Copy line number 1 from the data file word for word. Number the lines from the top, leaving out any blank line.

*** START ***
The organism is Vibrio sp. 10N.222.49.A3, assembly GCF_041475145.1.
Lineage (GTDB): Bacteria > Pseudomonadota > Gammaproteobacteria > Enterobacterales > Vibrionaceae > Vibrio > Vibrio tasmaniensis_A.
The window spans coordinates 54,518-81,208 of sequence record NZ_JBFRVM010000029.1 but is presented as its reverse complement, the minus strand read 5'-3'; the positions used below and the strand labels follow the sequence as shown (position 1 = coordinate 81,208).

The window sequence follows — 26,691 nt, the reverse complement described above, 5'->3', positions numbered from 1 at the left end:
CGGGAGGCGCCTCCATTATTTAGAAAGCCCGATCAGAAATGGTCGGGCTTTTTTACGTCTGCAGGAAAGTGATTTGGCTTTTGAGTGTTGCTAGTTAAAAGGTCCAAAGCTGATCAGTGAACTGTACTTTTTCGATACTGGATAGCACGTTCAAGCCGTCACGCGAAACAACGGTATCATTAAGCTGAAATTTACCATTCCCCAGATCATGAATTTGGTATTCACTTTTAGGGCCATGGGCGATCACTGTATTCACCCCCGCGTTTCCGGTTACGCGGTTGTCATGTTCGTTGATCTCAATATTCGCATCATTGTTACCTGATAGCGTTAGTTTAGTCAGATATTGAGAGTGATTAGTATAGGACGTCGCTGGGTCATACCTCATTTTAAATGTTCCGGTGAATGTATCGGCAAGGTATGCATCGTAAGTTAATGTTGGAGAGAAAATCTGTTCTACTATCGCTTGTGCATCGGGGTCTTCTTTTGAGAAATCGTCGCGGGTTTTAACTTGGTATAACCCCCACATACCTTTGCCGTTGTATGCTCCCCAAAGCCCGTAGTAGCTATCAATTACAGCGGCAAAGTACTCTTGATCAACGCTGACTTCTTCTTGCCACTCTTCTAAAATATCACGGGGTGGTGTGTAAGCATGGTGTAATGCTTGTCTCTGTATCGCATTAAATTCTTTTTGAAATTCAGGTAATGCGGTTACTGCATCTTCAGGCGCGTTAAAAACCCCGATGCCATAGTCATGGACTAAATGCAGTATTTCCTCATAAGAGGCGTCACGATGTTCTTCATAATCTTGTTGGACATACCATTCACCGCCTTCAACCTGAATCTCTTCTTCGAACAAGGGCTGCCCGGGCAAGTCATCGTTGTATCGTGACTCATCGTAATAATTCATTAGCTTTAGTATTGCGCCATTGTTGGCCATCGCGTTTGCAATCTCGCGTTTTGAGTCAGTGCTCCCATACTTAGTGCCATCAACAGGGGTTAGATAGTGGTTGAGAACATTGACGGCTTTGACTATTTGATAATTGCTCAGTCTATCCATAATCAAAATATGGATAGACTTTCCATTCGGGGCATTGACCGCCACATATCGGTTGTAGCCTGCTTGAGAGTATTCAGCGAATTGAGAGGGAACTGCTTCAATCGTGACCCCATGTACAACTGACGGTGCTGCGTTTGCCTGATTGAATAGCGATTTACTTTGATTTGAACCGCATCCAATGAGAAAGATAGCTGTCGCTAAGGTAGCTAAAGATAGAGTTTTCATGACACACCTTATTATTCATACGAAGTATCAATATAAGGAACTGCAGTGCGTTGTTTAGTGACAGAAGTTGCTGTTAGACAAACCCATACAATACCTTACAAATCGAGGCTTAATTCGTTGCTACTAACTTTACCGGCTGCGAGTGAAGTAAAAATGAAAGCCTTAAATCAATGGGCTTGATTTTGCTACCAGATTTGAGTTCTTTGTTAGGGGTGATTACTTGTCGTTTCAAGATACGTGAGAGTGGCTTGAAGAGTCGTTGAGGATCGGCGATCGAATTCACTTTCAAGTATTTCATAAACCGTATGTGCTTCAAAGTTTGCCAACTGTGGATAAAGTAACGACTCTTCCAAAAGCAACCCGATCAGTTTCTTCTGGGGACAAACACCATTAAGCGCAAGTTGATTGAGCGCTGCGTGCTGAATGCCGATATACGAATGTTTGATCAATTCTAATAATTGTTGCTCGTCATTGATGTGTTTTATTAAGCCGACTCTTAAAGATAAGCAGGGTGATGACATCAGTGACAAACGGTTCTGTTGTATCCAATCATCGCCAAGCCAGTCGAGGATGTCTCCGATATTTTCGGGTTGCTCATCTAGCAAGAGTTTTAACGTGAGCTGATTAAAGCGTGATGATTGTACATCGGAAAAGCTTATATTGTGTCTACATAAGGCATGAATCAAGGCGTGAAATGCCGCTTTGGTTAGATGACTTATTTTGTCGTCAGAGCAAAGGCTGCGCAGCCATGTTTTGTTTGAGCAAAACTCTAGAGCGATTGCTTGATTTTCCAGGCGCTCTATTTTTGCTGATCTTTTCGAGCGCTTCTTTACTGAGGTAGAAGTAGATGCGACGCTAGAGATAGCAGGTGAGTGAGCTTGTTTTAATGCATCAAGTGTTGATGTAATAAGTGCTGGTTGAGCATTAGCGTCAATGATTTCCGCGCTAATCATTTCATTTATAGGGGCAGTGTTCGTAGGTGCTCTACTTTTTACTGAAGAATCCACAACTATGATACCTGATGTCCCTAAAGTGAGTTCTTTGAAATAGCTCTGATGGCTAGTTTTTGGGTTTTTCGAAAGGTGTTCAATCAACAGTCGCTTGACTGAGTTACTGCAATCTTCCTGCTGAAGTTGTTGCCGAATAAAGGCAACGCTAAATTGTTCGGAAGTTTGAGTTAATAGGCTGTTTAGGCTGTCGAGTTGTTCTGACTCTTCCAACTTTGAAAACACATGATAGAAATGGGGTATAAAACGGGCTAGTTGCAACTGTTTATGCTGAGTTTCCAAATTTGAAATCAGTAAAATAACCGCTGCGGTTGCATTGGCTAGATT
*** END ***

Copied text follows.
The organism is Vibrio sp. 10N.222.49.A3, assembly GCF_041475145.1.